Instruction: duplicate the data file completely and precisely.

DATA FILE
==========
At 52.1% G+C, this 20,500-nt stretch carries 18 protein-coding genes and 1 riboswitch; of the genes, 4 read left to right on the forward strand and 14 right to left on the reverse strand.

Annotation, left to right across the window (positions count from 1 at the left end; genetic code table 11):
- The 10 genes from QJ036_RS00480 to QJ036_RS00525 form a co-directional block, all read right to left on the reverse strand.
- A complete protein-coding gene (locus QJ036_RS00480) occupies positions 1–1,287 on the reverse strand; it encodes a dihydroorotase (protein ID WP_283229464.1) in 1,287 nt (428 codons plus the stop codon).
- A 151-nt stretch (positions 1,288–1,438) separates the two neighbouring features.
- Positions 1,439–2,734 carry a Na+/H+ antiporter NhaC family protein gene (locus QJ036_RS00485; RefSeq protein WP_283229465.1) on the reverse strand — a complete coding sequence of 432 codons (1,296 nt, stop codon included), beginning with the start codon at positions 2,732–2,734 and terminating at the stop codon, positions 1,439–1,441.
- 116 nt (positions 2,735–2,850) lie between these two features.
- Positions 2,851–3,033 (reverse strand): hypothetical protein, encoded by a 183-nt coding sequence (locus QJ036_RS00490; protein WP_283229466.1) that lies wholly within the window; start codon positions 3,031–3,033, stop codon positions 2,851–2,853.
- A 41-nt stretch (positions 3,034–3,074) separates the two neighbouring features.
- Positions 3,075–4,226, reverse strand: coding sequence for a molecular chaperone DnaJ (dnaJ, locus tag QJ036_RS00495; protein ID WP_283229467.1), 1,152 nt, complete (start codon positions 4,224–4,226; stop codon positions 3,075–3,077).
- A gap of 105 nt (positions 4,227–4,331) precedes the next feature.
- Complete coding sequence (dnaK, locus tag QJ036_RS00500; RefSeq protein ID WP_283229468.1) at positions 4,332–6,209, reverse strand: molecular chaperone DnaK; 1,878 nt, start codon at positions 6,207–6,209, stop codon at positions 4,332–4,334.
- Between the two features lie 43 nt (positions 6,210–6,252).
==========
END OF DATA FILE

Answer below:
At 52.1% G+C, this 20,500-nt stretch carries 18 protein-coding genes and 1 riboswitch; of the genes, 4 read left to right on the forward strand and 14 right to left on the reverse strand.

Annotation, left to right across the window (positions count from 1 at the left end; genetic code table 11):
- The 10 genes from QJ036_RS00480 to QJ036_RS00525 form a co-directional block, all read right to left on the reverse strand.
- A complete protein-coding gene (locus QJ036_RS00480) occupies positions 1–1,287 on the reverse strand; it encodes a dihydroorotase (protein ID WP_283229464.1) in 1,287 nt (428 codons plus the stop codon).
- A 151-nt stretch (positions 1,288–1,438) separates the two neighbouring features.
- Positions 1,439–2,734 carry a Na+/H+ antiporter NhaC family protein gene (locus QJ036_RS00485; RefSeq protein WP_283229465.1) on the reverse strand — a complete coding sequence of 432 codons (1,296 nt, stop codon included), beginning with the start codon at positions 2,732–2,734 and terminating at the stop codon, positions 1,439–1,441.
- 116 nt (positions 2,735–2,850) lie between these two features.
- Positions 2,851–3,033 (reverse strand): hypothetical protein, encoded by a 183-nt coding sequence (locus QJ036_RS00490; protein WP_283229466.1) that lies wholly within the window; start codon positions 3,031–3,033, stop codon positions 2,851–2,853.
- A 41-nt stretch (positions 3,034–3,074) separates the two neighbouring features.
- Positions 3,075–4,226, reverse strand: coding sequence for a molecular chaperone DnaJ (dnaJ, locus tag QJ036_RS00495; protein ID WP_283229467.1), 1,152 nt, complete (start codon positions 4,224–4,226; stop codon positions 3,075–3,077).
- A gap of 105 nt (positions 4,227–4,331) precedes the next feature.
- Complete coding sequence (dnaK, locus tag QJ036_RS00500; RefSeq protein ID WP_283229468.1) at positions 4,332–6,209, reverse strand: molecular chaperone DnaK; 1,878 nt, start codon at positions 6,207–6,209, stop codon at positions 4,332–4,334.
- Between the two features lie 43 nt (positions 6,210–6,252).